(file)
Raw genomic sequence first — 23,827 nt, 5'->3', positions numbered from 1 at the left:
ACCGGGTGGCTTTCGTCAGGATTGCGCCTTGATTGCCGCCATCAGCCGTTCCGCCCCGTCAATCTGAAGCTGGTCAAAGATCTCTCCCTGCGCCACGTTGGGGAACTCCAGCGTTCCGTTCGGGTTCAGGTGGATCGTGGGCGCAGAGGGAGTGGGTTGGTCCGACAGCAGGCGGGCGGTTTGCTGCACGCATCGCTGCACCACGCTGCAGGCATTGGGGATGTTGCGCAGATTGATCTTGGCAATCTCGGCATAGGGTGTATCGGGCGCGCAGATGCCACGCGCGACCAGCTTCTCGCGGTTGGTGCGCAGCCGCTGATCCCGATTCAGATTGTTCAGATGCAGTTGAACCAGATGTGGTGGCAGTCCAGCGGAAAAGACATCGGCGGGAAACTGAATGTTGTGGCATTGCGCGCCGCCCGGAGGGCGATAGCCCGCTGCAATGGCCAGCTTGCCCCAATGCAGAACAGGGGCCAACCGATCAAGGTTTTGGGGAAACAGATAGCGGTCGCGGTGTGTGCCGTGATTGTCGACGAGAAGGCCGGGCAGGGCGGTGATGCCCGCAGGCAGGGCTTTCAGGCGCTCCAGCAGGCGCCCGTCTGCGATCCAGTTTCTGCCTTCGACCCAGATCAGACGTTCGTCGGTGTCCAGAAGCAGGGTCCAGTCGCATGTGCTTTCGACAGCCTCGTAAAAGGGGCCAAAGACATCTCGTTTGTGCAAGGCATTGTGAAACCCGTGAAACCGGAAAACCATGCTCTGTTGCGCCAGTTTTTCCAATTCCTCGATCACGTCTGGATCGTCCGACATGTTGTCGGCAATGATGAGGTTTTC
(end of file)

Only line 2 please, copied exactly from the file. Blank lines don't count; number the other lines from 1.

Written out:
ACCGGGTGGCTTTCGTCAGGATTGCGCCTTGATTGCCGCCATCAGCCGTTCCGCCCCGTCAATCTGAAGCTGGTCAAAGATCTCTCCCTGCGCCACGTTGGGGAACTCCAGCGTTCCGTTCGGGTTCAGGTGGATCGTGGGCGCAGAGGGAGTGGGTTGGTCCGACAGCAGGCGGGCGGTTTGCTGCACGCATCGCTGCACCACGCTGCAGGCATTGGGGATGTTGCGCAGATTGATCTTGGCAATCTCGGCATAGGGTGTATCGGGCGCGCAGATGCCACGCGCGACCAGCTTCTCGCGGTTGGTGCGCAGCCGCTGATCCCGATTCAGATTGTTCAGATGCAGTTGAACCAGATGTGGTGGCAGTCCAGCGGAAAAGACATCGGCGGGAAACTGAATGTTGTGGCATTGCGCGCCGCCCGGAGGGCGATAGCCCGCTGCAATGGCCAGCTTGCCCCAATGCAGAACAGGGGCCAACCGATCAAGGTTTTGGGGAAACAGATAGCGGTCGCGGTGTGTGCCGTGATTGTCGACGAGAAGGCCGGGCAGGGCGGTGATGCCCGCAGGCAGGGCTTTCAGGCGCTCCAGCAGGCGCCCGTCTGCGATCCAGTTTCTGCCTTCGACCCAGATCAGACGTTCGTCGGTGTCCAGAAGCAGGGTCCAGTCGCATGTGCTTTCGACAGCCTCGTAAAAGGGGCCAAAGACATCTCGTTTGTGCAAGGCATTGTGAAACCCGTGAAACCGGAAAACCATGCTCTGTTGCGCCAGTTTTTCCAATTCCTCGATCACGTCTGGATCGTCCGACATGTTGTCGGCAATGATGAGGTTTTC